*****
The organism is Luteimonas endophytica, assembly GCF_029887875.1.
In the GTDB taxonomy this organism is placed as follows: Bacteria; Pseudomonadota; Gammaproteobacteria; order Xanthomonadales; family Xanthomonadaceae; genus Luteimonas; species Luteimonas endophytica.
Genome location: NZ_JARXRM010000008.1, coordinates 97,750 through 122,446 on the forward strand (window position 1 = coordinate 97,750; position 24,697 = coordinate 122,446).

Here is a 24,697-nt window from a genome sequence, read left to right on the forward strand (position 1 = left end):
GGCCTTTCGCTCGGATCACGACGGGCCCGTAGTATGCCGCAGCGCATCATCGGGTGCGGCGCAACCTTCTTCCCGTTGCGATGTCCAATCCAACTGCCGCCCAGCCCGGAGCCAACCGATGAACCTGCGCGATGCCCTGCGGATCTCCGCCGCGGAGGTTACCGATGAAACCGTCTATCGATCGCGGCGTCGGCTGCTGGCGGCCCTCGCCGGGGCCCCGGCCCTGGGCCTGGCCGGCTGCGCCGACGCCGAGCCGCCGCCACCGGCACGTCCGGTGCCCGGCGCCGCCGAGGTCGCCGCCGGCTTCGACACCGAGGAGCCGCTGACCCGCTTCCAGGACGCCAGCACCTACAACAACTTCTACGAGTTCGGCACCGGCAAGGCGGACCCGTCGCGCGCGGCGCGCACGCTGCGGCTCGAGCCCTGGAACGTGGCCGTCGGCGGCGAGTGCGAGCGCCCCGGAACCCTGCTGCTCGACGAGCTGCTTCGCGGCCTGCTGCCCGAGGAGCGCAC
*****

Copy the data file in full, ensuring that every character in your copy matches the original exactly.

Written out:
The organism is Luteimonas endophytica, assembly GCF_029887875.1.
In the GTDB taxonomy this organism is placed as follows: Bacteria; Pseudomonadota; Gammaproteobacteria; order Xanthomonadales; family Xanthomonadaceae; genus Luteimonas; species Luteimonas endophytica.
Genome location: NZ_JARXRM010000008.1, coordinates 97,750 through 122,446 on the forward strand (window position 1 = coordinate 97,750; position 24,697 = coordinate 122,446).

Here is a 24,697-nt window from a genome sequence, read left to right on the forward strand (position 1 = left end):
GGCCTTTCGCTCGGATCACGACGGGCCCGTAGTATGCCGCAGCGCATCATCGGGTGCGGCGCAACCTTCTTCCCGTTGCGATGTCCAATCCAACTGCCGCCCAGCCCGGAGCCAACCGATGAACCTGCGCGATGCCCTGCGGATCTCCGCCGCGGAGGTTACCGATGAAACCGTCTATCGATCGCGGCGTCGGCTGCTGGCGGCCCTCGCCGGGGCCCCGGCCCTGGGCCTGGCCGGCTGCGCCGACGCCGAGCCGCCGCCACCGGCACGTCCGGTGCCCGGCGCCGCCGAGGTCGCCGCCGGCTTCGACACCGAGGAGCCGCTGACCCGCTTCCAGGACGCCAGCACCTACAACAACTTCTACGAGTTCGGCACCGGCAAGGCGGACCCGTCGCGCGCGGCGCGCACGCTGCGGCTCGAGCCCTGGAACGTGGCCGTCGGCGGCGAGTGCGAGCGCCCCGGAACCCTGCTGCTCGACGAGCTGCTTCGCGGCCTGCTGCCCGAGGAGCGCAC